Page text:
The Memphis Grizzlies came into Portland having won seven straight games, including a nervy comeback over Golden State less than 24 hours prior. Comebacks are exhausting, though, and all streaks must end. The tired Memphis friends hung around with the Portland Trail Blazers for a couple of quarters, but tapped out in the second half to take a 97-84 loss.
So far this lockout-smushed season, teams have been especially prone to the odd night of truly rotten shooting. It's a contagion and, while both teams shot poorly, it was really the Grizzlies that caught the bug Tuesday night. The team as a whole shot at a 38 percent clip, and nobody in the first unit cracked 40 percent from the field. Rudy Gay, cold from everywhere but the inner shallows, was the lone starter to crack double-digit points with 11.
When Memphis did score, it did so in trademark fashion. Even at low battery, the Grizzlies were typically disruptive on defense, forcing 20 Portland turnovers, including 10 steals (five of which came from Mike Conley). Particularly in the second quarter, Memphis picked Portland pockets, poached precarious passes, and paraded promptly into the paint for plentiful points, even briefly taking the lead.
But the two teams diverged quickly out of halftime. Blazer's Edge explains:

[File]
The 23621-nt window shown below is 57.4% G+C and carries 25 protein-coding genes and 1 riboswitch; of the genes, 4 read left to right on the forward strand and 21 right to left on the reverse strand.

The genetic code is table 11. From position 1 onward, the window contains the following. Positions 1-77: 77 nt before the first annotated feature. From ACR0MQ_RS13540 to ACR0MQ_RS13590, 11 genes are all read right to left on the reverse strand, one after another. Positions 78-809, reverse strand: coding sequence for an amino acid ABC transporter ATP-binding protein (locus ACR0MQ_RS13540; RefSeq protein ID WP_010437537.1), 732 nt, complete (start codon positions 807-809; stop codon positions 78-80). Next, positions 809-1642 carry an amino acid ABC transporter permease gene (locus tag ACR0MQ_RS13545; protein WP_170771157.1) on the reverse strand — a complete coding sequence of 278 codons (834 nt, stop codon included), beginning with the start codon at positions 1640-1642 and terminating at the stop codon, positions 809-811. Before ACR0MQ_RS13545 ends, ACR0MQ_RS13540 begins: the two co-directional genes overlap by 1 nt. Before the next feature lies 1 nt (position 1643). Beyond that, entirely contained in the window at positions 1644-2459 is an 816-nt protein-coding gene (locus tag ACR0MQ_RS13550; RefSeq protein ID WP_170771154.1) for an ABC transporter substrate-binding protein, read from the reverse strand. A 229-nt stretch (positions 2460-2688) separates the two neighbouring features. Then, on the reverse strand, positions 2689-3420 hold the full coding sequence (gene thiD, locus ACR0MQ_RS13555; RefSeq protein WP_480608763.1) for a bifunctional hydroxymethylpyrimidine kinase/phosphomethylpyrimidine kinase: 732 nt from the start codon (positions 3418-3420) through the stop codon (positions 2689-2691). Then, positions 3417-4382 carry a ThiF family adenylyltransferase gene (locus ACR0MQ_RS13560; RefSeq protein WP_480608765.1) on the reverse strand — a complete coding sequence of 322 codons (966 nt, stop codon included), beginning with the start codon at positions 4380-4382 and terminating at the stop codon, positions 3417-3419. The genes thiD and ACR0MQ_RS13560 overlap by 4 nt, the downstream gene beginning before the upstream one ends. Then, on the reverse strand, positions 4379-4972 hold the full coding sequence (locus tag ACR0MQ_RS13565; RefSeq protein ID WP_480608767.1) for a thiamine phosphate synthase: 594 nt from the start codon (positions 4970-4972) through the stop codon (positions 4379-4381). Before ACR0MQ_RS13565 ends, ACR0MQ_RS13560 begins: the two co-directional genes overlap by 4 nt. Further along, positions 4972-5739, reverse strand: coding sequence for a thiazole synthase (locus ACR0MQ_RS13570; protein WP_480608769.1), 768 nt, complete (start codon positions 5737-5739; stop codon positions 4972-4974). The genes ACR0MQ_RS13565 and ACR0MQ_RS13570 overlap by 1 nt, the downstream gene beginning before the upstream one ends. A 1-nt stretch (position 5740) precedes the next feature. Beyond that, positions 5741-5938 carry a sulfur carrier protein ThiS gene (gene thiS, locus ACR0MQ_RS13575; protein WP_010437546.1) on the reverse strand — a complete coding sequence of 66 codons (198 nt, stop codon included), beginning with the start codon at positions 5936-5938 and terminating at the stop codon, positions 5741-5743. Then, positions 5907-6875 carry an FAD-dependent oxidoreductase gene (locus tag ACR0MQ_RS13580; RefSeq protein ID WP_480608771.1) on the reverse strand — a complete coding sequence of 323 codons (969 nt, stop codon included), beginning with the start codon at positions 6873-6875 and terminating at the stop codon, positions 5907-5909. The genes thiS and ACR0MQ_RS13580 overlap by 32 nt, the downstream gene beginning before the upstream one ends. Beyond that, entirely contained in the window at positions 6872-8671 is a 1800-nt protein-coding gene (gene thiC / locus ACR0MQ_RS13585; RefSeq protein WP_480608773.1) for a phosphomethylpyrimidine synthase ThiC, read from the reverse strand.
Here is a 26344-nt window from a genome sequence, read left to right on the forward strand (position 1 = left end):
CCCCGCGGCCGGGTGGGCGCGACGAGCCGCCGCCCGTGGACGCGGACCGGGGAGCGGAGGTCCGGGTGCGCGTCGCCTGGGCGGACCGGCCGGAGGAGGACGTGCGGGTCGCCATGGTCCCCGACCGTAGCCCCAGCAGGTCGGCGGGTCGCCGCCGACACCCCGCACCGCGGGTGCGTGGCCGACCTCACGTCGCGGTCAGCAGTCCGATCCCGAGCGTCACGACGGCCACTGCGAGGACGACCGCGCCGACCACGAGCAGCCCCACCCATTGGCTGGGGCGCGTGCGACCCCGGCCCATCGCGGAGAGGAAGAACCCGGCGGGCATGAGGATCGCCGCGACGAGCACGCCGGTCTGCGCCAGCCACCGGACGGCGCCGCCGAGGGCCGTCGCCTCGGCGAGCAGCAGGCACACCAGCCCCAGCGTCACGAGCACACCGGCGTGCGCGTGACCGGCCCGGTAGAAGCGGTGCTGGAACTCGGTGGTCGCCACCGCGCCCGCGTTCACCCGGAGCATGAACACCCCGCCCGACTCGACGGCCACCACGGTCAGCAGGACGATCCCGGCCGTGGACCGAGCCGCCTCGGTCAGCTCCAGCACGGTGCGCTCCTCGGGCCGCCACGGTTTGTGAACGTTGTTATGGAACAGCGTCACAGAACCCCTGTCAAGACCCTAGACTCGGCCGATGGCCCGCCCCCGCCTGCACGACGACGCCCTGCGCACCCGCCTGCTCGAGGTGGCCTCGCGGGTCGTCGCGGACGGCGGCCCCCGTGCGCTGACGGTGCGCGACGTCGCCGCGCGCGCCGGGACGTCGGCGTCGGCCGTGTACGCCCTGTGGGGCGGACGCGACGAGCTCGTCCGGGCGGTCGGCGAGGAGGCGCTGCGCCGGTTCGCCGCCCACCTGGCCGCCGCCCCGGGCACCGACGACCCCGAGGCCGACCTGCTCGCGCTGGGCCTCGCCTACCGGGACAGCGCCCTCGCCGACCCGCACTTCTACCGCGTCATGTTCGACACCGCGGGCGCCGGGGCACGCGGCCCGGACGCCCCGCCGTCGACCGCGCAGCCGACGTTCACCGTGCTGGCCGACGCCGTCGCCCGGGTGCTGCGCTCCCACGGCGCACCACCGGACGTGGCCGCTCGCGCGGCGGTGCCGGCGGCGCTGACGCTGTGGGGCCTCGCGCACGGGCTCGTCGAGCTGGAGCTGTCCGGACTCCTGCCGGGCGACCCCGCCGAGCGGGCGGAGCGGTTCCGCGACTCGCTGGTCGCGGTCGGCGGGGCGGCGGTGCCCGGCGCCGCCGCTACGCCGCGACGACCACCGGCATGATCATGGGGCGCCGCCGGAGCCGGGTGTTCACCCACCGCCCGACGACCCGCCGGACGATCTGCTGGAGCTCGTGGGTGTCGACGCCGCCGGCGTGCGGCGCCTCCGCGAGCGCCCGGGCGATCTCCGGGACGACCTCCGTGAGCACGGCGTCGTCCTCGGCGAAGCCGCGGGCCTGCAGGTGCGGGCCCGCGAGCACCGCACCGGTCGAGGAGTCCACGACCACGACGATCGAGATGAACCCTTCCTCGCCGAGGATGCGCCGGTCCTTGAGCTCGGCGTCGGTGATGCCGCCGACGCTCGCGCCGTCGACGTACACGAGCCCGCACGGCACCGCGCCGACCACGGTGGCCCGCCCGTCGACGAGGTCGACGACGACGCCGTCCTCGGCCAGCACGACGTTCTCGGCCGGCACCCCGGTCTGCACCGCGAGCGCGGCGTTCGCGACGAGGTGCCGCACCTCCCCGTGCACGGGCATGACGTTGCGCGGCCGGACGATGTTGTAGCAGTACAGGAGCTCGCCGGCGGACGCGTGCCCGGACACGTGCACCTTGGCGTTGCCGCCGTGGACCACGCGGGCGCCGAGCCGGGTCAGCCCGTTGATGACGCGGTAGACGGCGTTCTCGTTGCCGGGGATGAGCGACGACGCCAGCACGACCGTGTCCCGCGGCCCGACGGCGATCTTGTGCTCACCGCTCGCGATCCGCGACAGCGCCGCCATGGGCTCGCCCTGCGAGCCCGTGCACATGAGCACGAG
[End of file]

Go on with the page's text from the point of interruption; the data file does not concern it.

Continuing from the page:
Memphis got a reminder that Portland was serious about a victory as the third started, as Camby's rebounds and blocks provided a spark. Meanwhile, Portland ramped up the defense and the Grizzlies could not find the net. Just to complete the cycle, Blazer turnovers stopped, and jumpers rained into the hoop from all over the court.
Those rebounds were some of 22 (!) that Camby pulled down the evening. He and LaMarcus Aldridge formed a sporting rebounding 'n' scoring big man/buddy cop duo (Aldridge is the maverick hotshot with a secret, Camby is the obsessive-compulsive forensics expert on his last case. They are: MARCUS AND THE MARCUS) pretty much all game long until they were put on ice for garbage time. And we got garbage time thanks to a 22-2 run that secured Portland a double-digit lead that they wouldn't lose the rest of the way.
Also key for the Blazers: Memphis's slappy, foul-prone defense. Portland was granted 36 free throws and converted 30 of them, a marked advantage over the Grizzlies' 13-17 shooting from the stripe. On a night of exhaustion for two teams both intent on conserving energy (Portland was on the second of a back-to-back-to-back, the Grizzlies were on their fourth game in five nights), free points proved a major deciding factor.
The Grizzlies fell to 10-7 on the year while Portland moved to 11-7. They're third and fourth in their divisions, respectively. Damn, those are some tough divisions.